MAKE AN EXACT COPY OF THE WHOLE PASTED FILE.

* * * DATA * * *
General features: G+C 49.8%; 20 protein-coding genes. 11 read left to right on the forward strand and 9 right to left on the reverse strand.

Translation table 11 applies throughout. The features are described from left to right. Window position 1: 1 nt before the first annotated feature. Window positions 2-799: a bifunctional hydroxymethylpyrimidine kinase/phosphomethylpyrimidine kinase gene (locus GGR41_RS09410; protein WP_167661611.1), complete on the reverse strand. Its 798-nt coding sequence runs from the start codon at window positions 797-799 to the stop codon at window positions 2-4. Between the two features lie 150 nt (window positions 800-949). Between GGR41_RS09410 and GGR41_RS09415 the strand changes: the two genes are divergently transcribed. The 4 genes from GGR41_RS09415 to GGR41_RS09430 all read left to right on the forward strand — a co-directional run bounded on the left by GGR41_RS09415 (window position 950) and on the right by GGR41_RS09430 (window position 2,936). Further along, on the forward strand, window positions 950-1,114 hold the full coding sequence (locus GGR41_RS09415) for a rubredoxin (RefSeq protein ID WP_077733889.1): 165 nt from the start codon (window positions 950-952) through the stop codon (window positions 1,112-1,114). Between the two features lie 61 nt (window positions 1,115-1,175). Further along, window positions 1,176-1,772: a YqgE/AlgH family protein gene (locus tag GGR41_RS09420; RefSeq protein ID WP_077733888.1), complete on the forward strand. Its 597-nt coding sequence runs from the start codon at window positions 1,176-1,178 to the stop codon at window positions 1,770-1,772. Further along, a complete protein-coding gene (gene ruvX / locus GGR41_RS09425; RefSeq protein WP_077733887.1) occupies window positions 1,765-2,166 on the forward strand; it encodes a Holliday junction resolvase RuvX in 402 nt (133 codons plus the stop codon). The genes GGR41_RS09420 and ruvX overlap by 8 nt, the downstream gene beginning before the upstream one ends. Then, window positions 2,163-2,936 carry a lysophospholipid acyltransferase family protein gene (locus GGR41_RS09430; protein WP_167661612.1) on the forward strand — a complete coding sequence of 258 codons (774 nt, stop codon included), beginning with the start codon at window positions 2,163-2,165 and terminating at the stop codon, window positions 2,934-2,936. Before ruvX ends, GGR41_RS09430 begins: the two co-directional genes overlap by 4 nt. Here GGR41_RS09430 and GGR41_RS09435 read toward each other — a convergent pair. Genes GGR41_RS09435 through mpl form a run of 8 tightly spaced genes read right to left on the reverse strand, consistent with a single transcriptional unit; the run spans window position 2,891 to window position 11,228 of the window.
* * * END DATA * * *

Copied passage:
General features: G+C 49.8%; 20 protein-coding genes. 11 read left to right on the forward strand and 9 right to left on the reverse strand.

Translation table 11 applies throughout. The features are described from left to right. Window position 1: 1 nt before the first annotated feature. Window positions 2-799: a bifunctional hydroxymethylpyrimidine kinase/phosphomethylpyrimidine kinase gene (locus GGR41_RS09410; protein WP_167661611.1), complete on the reverse strand. Its 798-nt coding sequence runs from the start codon at window positions 797-799 to the stop codon at window positions 2-4. Between the two features lie 150 nt (window positions 800-949). Between GGR41_RS09410 and GGR41_RS09415 the strand changes: the two genes are divergently transcribed. The 4 genes from GGR41_RS09415 to GGR41_RS09430 all read left to right on the forward strand — a co-directional run bounded on the left by GGR41_RS09415 (window position 950) and on the right by GGR41_RS09430 (window position 2,936). Further along, on the forward strand, window positions 950-1,114 hold the full coding sequence (locus GGR41_RS09415) for a rubredoxin (RefSeq protein ID WP_077733889.1): 165 nt from the start codon (window positions 950-952) through the stop codon (window positions 1,112-1,114). Between the two features lie 61 nt (window positions 1,115-1,175). Further along, window positions 1,176-1,772: a YqgE/AlgH family protein gene (locus tag GGR41_RS09420; RefSeq protein ID WP_077733888.1), complete on the forward strand. Its 597-nt coding sequence runs from the start codon at window positions 1,176-1,178 to the stop codon at window positions 1,770-1,772. Further along, a complete protein-coding gene (gene ruvX / locus GGR41_RS09425; RefSeq protein WP_077733887.1) occupies window positions 1,765-2,166 on the forward strand; it encodes a Holliday junction resolvase RuvX in 402 nt (133 codons plus the stop codon). The genes GGR41_RS09420 and ruvX overlap by 8 nt, the downstream gene beginning before the upstream one ends. Then, window positions 2,163-2,936 carry a lysophospholipid acyltransferase family protein gene (locus GGR41_RS09430; protein WP_167661612.1) on the forward strand — a complete coding sequence of 258 codons (774 nt, stop codon included), beginning with the start codon at window positions 2,163-2,165 and terminating at the stop codon, window positions 2,934-2,936. Before ruvX ends, GGR41_RS09430 begins: the two co-directional genes overlap by 4 nt. Here GGR41_RS09430 and GGR41_RS09435 read toward each other — a convergent pair. Genes GGR41_RS09435 through mpl form a run of 8 tightly spaced genes read right to left on the reverse strand, consistent with a single transcriptional unit; the run spans window position 2,891 to window position 11,228 of the window.